Working Class Families in Books for Kids

My librarian friend and sometimes commenter on this blog (Venta, I’m talkin’ about you) have talked often about how rare it is to find literature for children and young adults that includes poor or working class characters that are neither victims nor on the inevitable road to self-improvement.

So, much gratitude to Stephanie Jones who is on the hunt for exactly such books and seems to be hitting paydirt.

Is there other such  literature out there to be found?

8 thoughts on “Working Class Families in Books for Kids

  1. Elizabeth July 22, 2008 / 6:08 am

    For younger kids, A Chair for my Mother by Vera Williams is explicitly about money. Ezra Jack Keats’ stories are always good. The original Corduroy books (not the newer ones based on the character) show a girl who isn’t so poor that she can’t buy a bear with her savings, but her family lives in a 4th floor walkup and uses the laundromat.

  2. Rosa July 22, 2008 / 7:16 am

    This is a picture book I love – I read it at our library but for some reason it’s not in the catalog.
    Pink, by Nan Gregory and Luc Melanson

    It’s about envy, and limite. The little girl saves up for a doll she wants, but someone else buys it first. Her parents give her things they can afford, instead, and talk about how it feels to want what you can’t have. And there are a lot of little digs at the “American Doll” kind of ideal – the store where the doll is, is called “for the fortunate child”.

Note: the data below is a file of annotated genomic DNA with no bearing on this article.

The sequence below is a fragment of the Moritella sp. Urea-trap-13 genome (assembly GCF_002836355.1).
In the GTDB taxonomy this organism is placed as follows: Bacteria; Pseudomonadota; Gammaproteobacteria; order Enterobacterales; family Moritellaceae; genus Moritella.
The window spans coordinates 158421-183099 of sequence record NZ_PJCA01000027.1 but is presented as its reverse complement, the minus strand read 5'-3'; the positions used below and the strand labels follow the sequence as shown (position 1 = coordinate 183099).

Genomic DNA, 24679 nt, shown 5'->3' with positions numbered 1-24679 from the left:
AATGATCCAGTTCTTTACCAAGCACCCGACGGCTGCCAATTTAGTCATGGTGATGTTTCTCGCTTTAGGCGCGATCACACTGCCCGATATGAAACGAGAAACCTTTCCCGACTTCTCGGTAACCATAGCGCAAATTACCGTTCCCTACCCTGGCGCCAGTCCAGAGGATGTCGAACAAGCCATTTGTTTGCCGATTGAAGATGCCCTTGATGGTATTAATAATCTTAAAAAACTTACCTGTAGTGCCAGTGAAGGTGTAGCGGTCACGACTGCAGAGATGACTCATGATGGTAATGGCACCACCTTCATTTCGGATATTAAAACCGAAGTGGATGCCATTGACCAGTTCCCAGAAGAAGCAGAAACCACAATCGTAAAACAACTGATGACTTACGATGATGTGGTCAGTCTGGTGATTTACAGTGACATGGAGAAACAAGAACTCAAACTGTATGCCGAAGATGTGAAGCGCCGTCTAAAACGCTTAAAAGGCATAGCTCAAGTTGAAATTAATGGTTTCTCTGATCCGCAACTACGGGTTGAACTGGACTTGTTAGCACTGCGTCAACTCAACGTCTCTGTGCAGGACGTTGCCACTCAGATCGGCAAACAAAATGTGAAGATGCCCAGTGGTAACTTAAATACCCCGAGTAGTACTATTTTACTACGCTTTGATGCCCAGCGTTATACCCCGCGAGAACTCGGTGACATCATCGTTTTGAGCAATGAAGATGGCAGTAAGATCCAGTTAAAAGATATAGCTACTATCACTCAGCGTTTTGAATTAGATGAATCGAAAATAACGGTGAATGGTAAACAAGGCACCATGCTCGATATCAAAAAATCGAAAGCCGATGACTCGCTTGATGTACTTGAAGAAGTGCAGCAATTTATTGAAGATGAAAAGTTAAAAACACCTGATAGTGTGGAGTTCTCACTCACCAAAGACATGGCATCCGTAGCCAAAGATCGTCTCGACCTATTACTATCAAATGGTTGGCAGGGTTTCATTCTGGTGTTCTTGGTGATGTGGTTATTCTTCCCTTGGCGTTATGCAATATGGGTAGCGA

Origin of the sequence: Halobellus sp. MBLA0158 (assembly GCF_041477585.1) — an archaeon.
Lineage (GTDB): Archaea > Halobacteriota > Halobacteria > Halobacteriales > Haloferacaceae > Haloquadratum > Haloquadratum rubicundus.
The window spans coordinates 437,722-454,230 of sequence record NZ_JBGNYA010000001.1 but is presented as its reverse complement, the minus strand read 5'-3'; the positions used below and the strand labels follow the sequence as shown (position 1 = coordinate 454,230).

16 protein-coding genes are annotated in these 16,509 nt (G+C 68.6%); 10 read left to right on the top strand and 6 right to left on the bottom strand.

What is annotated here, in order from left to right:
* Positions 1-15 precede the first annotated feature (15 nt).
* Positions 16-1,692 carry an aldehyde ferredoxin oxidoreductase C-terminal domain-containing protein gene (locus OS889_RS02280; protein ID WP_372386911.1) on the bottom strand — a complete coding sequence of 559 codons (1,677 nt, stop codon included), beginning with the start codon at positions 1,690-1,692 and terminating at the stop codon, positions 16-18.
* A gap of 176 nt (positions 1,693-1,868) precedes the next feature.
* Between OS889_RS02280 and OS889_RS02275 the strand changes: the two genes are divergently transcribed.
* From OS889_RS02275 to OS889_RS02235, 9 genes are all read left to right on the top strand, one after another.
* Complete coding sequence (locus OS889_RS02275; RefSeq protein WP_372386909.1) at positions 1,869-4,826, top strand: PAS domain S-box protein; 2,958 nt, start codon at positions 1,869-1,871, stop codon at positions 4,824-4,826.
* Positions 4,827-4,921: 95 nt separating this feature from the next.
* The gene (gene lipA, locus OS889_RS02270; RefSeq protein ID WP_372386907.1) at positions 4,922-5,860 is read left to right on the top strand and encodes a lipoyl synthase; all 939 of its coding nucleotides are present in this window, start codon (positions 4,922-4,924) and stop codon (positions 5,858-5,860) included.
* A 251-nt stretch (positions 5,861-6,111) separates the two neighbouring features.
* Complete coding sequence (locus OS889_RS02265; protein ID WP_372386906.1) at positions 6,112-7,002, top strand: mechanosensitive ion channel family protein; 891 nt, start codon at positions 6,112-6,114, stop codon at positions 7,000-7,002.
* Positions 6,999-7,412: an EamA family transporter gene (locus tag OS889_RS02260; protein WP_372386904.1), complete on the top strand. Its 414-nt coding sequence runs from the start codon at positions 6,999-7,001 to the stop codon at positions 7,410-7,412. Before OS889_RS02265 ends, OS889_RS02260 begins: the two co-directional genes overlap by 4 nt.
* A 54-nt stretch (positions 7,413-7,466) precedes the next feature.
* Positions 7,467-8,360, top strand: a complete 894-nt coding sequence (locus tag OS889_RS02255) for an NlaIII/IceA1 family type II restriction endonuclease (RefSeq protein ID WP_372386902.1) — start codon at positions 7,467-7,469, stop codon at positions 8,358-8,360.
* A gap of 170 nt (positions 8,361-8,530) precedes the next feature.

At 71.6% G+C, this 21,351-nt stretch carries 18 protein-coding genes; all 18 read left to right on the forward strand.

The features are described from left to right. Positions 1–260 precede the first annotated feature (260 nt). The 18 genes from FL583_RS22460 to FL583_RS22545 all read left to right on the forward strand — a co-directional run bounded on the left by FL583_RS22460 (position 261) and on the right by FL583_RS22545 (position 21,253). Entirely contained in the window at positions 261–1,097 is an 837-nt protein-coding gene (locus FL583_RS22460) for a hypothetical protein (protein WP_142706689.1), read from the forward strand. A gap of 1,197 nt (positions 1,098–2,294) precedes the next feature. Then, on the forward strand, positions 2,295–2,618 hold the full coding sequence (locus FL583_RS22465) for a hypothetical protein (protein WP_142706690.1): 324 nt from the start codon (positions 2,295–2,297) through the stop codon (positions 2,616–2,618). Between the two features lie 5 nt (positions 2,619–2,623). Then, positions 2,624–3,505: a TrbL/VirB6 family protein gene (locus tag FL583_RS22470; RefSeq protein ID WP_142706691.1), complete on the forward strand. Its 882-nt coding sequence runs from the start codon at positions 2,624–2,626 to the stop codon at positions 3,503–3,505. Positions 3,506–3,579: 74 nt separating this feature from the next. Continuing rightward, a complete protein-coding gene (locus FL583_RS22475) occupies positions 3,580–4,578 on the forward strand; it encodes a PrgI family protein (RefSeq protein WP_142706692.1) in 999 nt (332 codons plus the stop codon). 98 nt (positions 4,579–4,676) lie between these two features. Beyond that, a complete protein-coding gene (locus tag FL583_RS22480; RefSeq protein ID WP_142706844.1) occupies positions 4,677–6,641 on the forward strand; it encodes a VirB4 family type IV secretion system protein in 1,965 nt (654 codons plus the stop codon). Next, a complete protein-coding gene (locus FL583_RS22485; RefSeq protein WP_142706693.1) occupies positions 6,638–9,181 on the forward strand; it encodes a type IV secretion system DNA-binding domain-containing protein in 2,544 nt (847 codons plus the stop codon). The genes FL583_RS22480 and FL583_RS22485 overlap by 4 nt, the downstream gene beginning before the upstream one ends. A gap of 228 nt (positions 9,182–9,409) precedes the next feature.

reviewed at publisher’s weekly site:
    http://www.publishersweekly.com/blog/660000266/post/1870010787.html

  3. Venta July 22, 2008 / 3:26 pm

    Hey, Jane! I’m looking out for those children’s and young adult books that deal with class issues. Three books for those in middle school and high school are

    Dairy Queen: A Novel by Catherine Gilbert Murdock. This is the story of two kids, one the son of wealthy parents and the other the daughter of parents trying to keep their farm going. This is not only a touching story of friendship, it also explores how teenagers navigate class differences.

    The Noah Confessions by Barbara Hall. Although it is expected in her high school that sixteen year olds get a new car on their birthdays, Lynnie receives a manuscript written by her deceased mother. In it she reads about her parents’ families’ secrets and customs including the class differences that tried to keep them apart.

    Another Kind of Cowboy by Susan Juby. A sensitive story about two teenagers who love horses. One is a spoiled girl who wants to be with Alex. Alex not only has to keep his family’s lifestyle a secret (his father is an alcoholic who lives in an RV parked in the driveway), Alex is also gay. The experiences of these two teenagers and their families are brilliantly explored.

    Thanks for bringing this topic to your blog, Jane. I’m always looking and reading.

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